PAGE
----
B&W Blurb book received -- not so happy

Discussion in 'Digital Darkroom' started by henry_richardson, Oct 5, 2014.

  1. During the summer I worked on making my first Blurb book using Lightroom 5.6. I finished it and ordered a copy in August and finally received it here in Japan a few days ago. It is B&W standard landscape (10x8 inches, 25x20 centimeters), softcover, 90 pages, printed on premium lustre paper. It cost $44 + $23 for standard shipping, but since it was my first Blurb book through Lightroom I got 25% off the book portion of the price.

    After spending about 4 months working on it and then 5-6 weeks waiting to receive it after ordering it I was hoping for it to be pretty good. Well, what shall I say? For the price I am disappointed. Today I took 3 photos to illustrate what I see. I tried to adjust these photos to be as close to what I see when I look at the book as I could. I took a photo of the cover and a page in the book that has the same photo. You can see how different they look. I would say the cover is much too contrasty with a too high black point and the photo inside the book has too low contrast with no blacks, just dark gray and a bit of a green cast. Then the last photo is a 100% crop of a close-up of a different photo in the book, but all the photos look the same. Even from a normal viewing distance you can see the newspaper-like or CRT-like pattern.
    I don't think I will order anymore. If the price was cheap, maybe $20 with inexpensive shipping then I would feel differently, but this Blurb book is pretty disappointing to me. What has your experience been?
  2. The off color (non neutral) closeup of the halftone is to be expected with Indigo press. Nothing you can do about that. Dead nuts neutral is really hard to do on these devices, a slight color tone can 'hide it' a bit. Never that impressed with Blurb’s output. If you're on a Mac and have Aperture, or even iPhoto, rebuild the book and send through Apple. Much better QC.
  3. Spearhead

    Spearhead Moderator

    Blurb gave me a credit very quickly when I contacted them about an issue with a book.
  4. I wasn't happy with my Blurb book either, they gave me a credit when I complained.
  5. Thanks for the responses. Maybe I will give them a call. When you say credit do you mean a credit to your credit card? Or do you mean a credit with Blurb for a later book order? The first would be welcome, but the second would be rather useless, I think, since I can't see ever ordering another photo book from them -- unless they start printing much higher quality photos. To get the credit did you have to return the book? I am in Japan.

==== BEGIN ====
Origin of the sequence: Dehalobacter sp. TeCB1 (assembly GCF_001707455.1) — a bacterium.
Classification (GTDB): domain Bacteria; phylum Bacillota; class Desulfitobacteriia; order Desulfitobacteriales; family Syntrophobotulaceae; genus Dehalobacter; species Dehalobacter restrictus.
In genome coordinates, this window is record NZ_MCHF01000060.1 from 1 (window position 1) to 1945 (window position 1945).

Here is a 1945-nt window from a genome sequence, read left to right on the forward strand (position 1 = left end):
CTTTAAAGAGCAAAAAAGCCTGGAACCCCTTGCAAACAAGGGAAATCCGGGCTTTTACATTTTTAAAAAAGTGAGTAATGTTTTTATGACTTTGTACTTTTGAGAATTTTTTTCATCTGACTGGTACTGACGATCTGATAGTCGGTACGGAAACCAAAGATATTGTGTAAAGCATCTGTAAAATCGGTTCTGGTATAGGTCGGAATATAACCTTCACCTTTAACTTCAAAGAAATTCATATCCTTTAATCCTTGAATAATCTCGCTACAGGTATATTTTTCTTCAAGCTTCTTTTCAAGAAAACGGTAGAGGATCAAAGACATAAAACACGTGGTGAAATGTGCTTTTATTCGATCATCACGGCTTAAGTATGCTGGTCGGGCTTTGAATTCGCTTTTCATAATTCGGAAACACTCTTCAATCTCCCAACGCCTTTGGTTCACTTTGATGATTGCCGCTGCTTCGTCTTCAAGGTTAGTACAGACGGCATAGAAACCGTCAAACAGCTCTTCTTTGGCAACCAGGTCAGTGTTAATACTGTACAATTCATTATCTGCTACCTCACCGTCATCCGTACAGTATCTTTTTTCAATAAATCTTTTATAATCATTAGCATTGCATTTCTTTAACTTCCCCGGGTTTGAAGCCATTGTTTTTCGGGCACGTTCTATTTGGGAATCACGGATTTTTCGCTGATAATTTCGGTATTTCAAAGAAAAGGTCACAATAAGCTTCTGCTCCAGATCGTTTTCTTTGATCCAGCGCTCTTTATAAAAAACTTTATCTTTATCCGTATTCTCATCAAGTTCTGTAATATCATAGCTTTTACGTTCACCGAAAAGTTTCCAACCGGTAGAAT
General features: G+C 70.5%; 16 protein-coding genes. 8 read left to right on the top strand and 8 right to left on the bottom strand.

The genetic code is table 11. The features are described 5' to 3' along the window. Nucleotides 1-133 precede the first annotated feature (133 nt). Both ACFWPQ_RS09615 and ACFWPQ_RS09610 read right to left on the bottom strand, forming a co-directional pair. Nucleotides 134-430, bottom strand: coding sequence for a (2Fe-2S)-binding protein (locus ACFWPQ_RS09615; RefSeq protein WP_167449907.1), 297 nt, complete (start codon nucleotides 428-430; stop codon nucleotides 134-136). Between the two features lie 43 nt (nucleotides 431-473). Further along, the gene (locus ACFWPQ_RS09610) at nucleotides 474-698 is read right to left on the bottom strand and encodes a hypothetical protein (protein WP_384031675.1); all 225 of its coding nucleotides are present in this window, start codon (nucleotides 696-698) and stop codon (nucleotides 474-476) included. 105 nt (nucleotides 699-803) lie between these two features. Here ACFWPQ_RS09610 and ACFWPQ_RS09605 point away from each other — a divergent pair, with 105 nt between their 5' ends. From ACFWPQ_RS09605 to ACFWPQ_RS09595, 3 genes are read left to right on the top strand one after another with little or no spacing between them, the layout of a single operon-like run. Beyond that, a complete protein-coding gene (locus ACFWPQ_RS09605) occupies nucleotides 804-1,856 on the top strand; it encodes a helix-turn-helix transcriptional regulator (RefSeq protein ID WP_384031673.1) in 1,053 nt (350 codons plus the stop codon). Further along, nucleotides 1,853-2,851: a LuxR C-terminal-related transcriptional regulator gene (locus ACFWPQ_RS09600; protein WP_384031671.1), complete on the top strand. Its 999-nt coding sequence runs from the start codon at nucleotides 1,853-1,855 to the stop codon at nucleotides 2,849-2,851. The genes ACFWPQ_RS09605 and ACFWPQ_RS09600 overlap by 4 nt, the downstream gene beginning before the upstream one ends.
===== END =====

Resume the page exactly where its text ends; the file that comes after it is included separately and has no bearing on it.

6. I got a credit toward my next purchase, which to me is useless because I won't be using Blurb again. I was not asked to return the book. The credit was $50, about 1/2 the cost of my original book.
  7. I didn't expect a very high quality, expensive photo book, but I did expect the photos to be at least as good as what I can see in photo magazines here in Japan and inexpensive photo books I see at the bookstore. The photo quality from Blurb is not much better than a newspaper though (paper is much better though) and yet even with the 25% discount I paid $56. I had planned to buy more after I saw the first one to give as gifts and for those I would have not got the discount so the price would have been $67. For that kind of price I definitely expected much, much better. Anyway, Adobe and Blurb are doing a disservice to photographers, I think.
  8. Why don't you just get a hold of Blurb and discuss the situation with them as well as showing them why you are not satisfied. They use different printing companies depending upon your location. They may have a problem with one of their vendors. No matter the case, Blurb can do a great deal more to satisfy you with this problem than we can on this website. Personally I have had no issues with my three books with Blurb although they were all in color.
  9. I had a friend in England create a Blurb book, all color photos print on demand. I thought the photos looked quite good in color, but there wasn't any b/w. I have seen some of these photos on line, and it was really quite good. Actually two different books.
  10. If you want something to look a certain way, don't send it off to someone you can't talk to. Hire a real printer, go down there and watch them work, help them get what you want out of the process. These things have been commoditized, putting plenty of people out of work, and priced for quick sale. You can't be upset if its not what you want.
  11. Different publishers/printers for different needs, Lenny. Blurb is this era's vanity press, but with a huge difference: Blurb's business practice is ethical. The previous era of vanity press publishing was a scam to rope naive writers into buying cartons of books they'd have to scramble to sell. And generally speaking if you weren't happy with the book, tough luck. On demand publishing is entirely different, and while some folks have complained about Blurb's quality, their customer service reputation is generally good. It seems like a reasonable niche between self-published zines and the old vanity press model - the latter of which few of us can afford.
  12. To add what Lex says about Blurb. They are printing on primarily big HP Indigo on demand presses which mean CMYK conversions at some point, halftone-like screen, etc. These are like giant color laser printers.
  13. Since it seems the poor quality of Blurb's B&W photo printing is because of the inherent characteristics of the HP Indigo printers they use I am wondering if anything has changed to make big improvements to the quality in the last 6 months since I started this thread?
  14. I have 4 Blurb books in colors from 4 different photographer friends. The images look pretty good. Why not contact them to discuss the black and white situation? Good luck!

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